And anyway, the intimacy afforded to Britain by EU membership is a thing of the past with the back-channeling opportunities nothing like they used to be. They’ve not disappeared, it’s just that a bit more knocking on the door is needed before someone decides to answer.
To provide a contemporary response to former US Secretary of State Henry Kissinger’s ‘Who do I call when I want to call Europe?’ it’ll be Paris or Berlin on the line. Both will be relieved to see the back of Trump. One of Merkel’s allies said this week, “We would be well advised to expect a president Joe Biden to be much more collaborative, he would be much friendlier in tone.” No kidding!
And while Macron and Trump enjoyed an early days bromance, things have cooled since then with the ‘handshake wars’ – as the French leader mocked Donald’s grip of steel, and the American’s boast that reneging on the Paris climate accord saved his country “trillions of dollars,” claiming,“Nobody else would have done it. I said it was a disaster, they basically wanted to take our wealth.” Irritating language for the French leader, who Trump also demoted to “prime minister” in the same outburst.
A Biden win would also mean a shift in dynamics on the fringes of Europe. The relationship between Turkish President Erdogan and Trump blows hot and cold, but the two have shared a weird rapport evidenced by the US president’s language in urging his Turkish counterpart – “Don’t be a tough guy. Don’t be a fool!” – not to launch a military offensive against Kurdish-led forces in northern Syria. Erdogan ignored him.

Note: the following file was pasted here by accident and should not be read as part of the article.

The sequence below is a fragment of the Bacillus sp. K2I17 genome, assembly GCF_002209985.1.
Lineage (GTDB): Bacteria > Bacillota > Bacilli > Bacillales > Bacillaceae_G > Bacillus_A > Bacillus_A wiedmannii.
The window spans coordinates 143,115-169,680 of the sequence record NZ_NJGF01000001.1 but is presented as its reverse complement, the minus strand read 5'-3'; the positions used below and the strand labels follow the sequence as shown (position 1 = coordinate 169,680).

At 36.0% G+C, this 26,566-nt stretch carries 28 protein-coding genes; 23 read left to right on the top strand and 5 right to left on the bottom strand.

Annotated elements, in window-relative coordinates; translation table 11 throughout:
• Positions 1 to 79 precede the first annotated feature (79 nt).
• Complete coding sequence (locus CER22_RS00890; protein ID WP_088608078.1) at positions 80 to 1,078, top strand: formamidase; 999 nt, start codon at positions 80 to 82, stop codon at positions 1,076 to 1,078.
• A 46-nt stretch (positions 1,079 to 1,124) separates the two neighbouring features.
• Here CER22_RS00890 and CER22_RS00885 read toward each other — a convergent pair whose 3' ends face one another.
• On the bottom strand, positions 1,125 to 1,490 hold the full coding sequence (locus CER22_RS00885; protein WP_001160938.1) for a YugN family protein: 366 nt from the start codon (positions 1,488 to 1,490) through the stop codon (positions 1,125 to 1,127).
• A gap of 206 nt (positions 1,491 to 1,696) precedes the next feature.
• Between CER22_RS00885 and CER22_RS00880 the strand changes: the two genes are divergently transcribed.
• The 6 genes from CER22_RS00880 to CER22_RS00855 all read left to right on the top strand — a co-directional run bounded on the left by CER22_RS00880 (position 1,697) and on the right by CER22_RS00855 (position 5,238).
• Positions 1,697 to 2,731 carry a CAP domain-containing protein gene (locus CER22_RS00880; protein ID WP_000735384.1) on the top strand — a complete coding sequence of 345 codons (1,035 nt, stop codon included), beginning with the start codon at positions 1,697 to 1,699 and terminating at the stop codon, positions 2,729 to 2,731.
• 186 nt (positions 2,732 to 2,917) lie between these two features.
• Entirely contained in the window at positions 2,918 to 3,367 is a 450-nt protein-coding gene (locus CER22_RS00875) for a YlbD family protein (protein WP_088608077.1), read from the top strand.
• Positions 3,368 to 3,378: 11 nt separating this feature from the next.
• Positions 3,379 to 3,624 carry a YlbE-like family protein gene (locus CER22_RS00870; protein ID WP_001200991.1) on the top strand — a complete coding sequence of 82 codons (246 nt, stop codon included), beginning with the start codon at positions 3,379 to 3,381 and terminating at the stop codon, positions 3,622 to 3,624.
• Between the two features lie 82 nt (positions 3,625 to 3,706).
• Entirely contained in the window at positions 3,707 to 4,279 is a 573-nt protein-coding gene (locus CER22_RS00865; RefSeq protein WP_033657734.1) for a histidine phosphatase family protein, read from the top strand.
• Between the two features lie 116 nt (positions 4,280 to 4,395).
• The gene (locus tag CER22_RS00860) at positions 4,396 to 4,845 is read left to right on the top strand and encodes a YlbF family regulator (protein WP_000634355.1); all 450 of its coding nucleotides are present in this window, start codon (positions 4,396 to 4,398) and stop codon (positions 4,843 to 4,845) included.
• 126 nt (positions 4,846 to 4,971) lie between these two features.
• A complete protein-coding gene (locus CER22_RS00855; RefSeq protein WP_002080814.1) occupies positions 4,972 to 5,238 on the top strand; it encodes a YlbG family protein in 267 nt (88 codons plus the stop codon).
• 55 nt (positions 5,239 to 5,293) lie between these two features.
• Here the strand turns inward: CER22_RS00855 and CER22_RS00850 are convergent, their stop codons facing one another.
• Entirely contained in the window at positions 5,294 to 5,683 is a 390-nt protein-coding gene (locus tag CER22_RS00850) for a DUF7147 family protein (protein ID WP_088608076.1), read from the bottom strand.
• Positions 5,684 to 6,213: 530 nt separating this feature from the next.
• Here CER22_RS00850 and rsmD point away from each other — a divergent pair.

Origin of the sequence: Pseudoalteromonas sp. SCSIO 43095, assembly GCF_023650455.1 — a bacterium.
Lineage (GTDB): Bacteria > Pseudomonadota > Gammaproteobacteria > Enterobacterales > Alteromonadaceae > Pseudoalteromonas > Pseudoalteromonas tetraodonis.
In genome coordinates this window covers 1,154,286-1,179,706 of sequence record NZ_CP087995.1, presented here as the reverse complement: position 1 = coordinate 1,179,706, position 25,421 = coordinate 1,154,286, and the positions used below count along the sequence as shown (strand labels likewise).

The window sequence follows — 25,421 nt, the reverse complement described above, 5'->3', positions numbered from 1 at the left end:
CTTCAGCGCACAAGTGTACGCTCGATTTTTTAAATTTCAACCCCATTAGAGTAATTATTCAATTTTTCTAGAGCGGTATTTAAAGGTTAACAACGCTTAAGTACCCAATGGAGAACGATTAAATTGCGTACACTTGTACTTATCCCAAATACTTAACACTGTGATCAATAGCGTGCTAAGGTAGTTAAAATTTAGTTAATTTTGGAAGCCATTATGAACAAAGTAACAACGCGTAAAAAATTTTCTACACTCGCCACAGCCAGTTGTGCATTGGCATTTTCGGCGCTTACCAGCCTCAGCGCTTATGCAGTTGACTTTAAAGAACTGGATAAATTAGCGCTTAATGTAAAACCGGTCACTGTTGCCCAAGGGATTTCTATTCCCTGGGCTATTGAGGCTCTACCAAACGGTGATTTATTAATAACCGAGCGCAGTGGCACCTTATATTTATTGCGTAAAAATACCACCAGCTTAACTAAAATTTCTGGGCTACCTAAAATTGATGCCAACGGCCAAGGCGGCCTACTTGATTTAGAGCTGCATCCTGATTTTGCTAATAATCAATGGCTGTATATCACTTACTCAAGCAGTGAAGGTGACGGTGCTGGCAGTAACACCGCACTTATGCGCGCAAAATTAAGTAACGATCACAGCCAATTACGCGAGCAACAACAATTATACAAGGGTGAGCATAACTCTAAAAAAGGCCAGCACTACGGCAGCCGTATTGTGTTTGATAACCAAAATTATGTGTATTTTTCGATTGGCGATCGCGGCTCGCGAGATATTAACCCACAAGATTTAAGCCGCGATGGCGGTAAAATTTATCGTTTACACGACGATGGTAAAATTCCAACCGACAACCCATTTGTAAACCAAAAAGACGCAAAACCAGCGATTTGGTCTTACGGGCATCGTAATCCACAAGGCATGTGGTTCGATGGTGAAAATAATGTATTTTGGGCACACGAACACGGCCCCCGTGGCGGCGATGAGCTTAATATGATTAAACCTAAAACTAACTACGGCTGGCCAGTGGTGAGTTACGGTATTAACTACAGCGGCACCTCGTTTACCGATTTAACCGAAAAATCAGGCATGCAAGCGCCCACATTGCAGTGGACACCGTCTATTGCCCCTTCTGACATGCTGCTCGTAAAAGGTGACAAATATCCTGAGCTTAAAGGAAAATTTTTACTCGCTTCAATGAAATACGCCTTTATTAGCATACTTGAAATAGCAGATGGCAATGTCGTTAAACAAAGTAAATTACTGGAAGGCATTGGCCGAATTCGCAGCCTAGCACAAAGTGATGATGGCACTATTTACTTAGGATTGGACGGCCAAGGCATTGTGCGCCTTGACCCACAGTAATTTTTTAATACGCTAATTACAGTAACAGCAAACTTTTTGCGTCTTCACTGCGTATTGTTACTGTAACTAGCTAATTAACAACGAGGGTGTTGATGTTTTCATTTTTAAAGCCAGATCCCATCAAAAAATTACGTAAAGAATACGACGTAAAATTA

Trump’s friendship with another fringe dweller was even more bizarre and led to an impeachment inquiry after he was accused of attempting to bribe eager-to-please Ukrainian President Volodymyr Zelensky into digging up dirt on Biden. Trump was ultimately found not guilty on the charges of abuse of power and obstruction of Congress and acquitted in a Senate vote earlier this year.
But with this scandal still fresh in everyone’s memory, Biden is unlikely to be inclined to pursue any meaningful relationship with Kiev, and former comedian Zelensky will need something special up his sleeve if he wants to woo the Washington DC audience.
What is fundamentally clear is that if Biden wins, he will be in full control of what happens next as the European capitals seek a hard reset. The transatlantic relationships remain in a holding pattern because of the uncertainty of what lies in wait – more chaos and controversy from Trump, or a return to internationally respected protocols and more familiar language under Biden.
Next Tuesday’s result is certainly no done deal and not everyone, by a long shot, necessarily wants to see Biden win. A second-term Trump would most likely be a different beast than what we have witnessed in the past four years.
And while Europe holds its breath, America decides if that’s what it really wants.